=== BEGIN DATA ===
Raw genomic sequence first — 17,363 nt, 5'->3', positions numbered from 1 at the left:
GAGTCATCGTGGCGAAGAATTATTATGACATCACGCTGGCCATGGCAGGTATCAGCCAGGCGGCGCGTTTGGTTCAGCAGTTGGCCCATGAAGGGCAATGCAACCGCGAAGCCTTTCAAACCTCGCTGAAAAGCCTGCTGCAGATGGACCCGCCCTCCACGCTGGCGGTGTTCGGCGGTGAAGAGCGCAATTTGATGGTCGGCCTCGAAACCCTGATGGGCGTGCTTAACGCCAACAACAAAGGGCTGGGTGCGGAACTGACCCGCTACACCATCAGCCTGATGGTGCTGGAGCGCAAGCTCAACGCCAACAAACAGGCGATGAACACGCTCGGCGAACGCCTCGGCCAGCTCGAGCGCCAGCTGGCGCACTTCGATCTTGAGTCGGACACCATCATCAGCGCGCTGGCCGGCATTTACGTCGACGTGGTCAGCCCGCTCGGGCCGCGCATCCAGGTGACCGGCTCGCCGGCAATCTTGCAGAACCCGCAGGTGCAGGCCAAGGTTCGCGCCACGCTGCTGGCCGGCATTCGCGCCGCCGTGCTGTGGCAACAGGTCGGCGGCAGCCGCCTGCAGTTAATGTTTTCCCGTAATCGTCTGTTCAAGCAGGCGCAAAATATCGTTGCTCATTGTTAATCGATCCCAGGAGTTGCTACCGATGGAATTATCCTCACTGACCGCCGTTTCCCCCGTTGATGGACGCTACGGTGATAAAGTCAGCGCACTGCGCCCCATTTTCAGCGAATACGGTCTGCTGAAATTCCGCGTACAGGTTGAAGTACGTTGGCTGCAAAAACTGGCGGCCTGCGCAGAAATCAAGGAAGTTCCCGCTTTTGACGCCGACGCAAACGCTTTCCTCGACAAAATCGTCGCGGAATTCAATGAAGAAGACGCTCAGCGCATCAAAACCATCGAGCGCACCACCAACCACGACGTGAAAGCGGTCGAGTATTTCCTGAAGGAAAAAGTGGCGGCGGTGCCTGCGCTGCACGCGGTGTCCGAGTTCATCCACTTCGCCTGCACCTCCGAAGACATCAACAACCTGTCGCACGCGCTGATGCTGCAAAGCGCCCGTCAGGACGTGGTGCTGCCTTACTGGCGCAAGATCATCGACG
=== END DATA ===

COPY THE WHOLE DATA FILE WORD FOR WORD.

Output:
Raw genomic sequence first — 17,363 nt, 5'->3', positions numbered from 1 at the left:
GAGTCATCGTGGCGAAGAATTATTATGACATCACGCTGGCCATGGCAGGTATCAGCCAGGCGGCGCGTTTGGTTCAGCAGTTGGCCCATGAAGGGCAATGCAACCGCGAAGCCTTTCAAACCTCGCTGAAAAGCCTGCTGCAGATGGACCCGCCCTCCACGCTGGCGGTGTTCGGCGGTGAAGAGCGCAATTTGATGGTCGGCCTCGAAACCCTGATGGGCGTGCTTAACGCCAACAACAAAGGGCTGGGTGCGGAACTGACCCGCTACACCATCAGCCTGATGGTGCTGGAGCGCAAGCTCAACGCCAACAAACAGGCGATGAACACGCTCGGCGAACGCCTCGGCCAGCTCGAGCGCCAGCTGGCGCACTTCGATCTTGAGTCGGACACCATCATCAGCGCGCTGGCCGGCATTTACGTCGACGTGGTCAGCCCGCTCGGGCCGCGCATCCAGGTGACCGGCTCGCCGGCAATCTTGCAGAACCCGCAGGTGCAGGCCAAGGTTCGCGCCACGCTGCTGGCCGGCATTCGCGCCGCCGTGCTGTGGCAACAGGTCGGCGGCAGCCGCCTGCAGTTAATGTTTTCCCGTAATCGTCTGTTCAAGCAGGCGCAAAATATCGTTGCTCATTGTTAATCGATCCCAGGAGTTGCTACCGATGGAATTATCCTCACTGACCGCCGTTTCCCCCGTTGATGGACGCTACGGTGATAAAGTCAGCGCACTGCGCCCCATTTTCAGCGAATACGGTCTGCTGAAATTCCGCGTACAGGTTGAAGTACGTTGGCTGCAAAAACTGGCGGCCTGCGCAGAAATCAAGGAAGTTCCCGCTTTTGACGCCGACGCAAACGCTTTCCTCGACAAAATCGTCGCGGAATTCAATGAAGAAGACGCTCAGCGCATCAAAACCATCGAGCGCACCACCAACCACGACGTGAAAGCGGTCGAGTATTTCCTGAAGGAAAAAGTGGCGGCGGTGCCTGCGCTGCACGCGGTGTCCGAGTTCATCCACTTCGCCTGCACCTCCGAAGACATCAACAACCTGTCGCACGCGCTGATGCTGCAAAGCGCCCGTCAGGACGTGGTGCTGCCTTACTGGCGCAAGATCATCGACG